Atlanta's tree crisis: Heavy storms, drought and invasive species take their toll
'The City in a Forest' kicks into emergency mode as thousands of its famous trees come down.
Mon, Jul 25, 2011 at 12:40 PM
Photo: Robert Morrison/Flickr
It's been a rough year for Atlanta's trees, the New York Times reports. Drought, heavy storms and invasive species have all taken their toll, felling thousands and thousands of trees in what is famously known as "The City in a Forest."
"We're in emergency mode," city arborist Jasen Johns told the paper. "I've never seen so many downed trees."
Bad weather has been the single biggest cause of what some Atlanta citizens have dubbed "Treepocalypse." Atlanta had four days of 50-mile-per-hour winds this spring which knocked down many 100-year-old trees.
Before the storms, the trees had been weakened by months of drought. "The trees become weaker, weaker, weaker," arborist Patrick Mawhinny told WSB-TV. "And then you get more breakage during high-wind storms. But you also get the trees that roll out of the ground." The soil in the area is mostly thick clay, which prevents trees from growing a deep tap root.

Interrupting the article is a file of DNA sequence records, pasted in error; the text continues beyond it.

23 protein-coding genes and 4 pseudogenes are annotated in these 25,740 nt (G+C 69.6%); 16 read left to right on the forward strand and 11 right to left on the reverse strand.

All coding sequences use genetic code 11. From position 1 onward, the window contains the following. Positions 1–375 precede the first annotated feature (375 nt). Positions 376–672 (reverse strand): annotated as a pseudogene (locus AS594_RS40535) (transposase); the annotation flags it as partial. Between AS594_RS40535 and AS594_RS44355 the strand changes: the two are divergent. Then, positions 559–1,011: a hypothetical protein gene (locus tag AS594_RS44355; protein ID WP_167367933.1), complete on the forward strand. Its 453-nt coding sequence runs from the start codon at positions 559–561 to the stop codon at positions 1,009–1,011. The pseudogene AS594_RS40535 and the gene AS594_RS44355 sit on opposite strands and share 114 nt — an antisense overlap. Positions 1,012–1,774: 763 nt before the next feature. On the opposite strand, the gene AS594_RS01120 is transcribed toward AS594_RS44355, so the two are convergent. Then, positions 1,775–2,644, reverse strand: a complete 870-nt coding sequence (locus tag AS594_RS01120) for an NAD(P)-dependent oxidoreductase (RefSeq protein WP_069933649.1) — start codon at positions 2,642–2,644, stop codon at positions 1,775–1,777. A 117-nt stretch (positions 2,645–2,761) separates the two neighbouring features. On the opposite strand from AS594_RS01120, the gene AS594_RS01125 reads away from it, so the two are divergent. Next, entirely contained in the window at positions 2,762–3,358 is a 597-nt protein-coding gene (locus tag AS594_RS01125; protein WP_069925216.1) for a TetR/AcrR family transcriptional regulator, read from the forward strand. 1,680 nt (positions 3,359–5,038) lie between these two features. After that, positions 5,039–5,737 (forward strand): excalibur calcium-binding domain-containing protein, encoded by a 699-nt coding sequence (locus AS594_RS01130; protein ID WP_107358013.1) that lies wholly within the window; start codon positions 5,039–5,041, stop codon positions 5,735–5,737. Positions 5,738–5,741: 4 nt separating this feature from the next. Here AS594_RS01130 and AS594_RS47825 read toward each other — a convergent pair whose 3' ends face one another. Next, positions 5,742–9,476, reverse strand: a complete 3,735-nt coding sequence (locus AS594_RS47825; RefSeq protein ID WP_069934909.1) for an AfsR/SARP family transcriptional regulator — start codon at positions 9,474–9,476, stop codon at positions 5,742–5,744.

Disease, fungus and insects have also taken their toll on Atlanta's trees. The city's hemlocks, for instance, have been hit hard by an invasive Japanese insect. The Times doesn't name the insect, but it's probably the hemlock woolly adelgid, which is currently being studied by the U.S. Forest Service.
Water oaks planted in the 1920s have also had a high mortality rate this year, not from weather but sheer age: the trees only have an 80- to 90-year lifespan. They were planted when Atlanta created its first planned neighborhoods.
And it's not just single trees that have been lost. The crisis has resulted in huge gaps in the city's canopy.
According to the Times, all of this tree death has created a backlog for the city's arborists, who are sometimes putting in 24-hour days to remove fallen or dying trees.
As it has at other times in its history, Atlanta will rebuild, but right now it's too hot to plant trees to replace those that have been lost. The nonprofit Trees Atlanta is reportedly planning replanting events for the fall.
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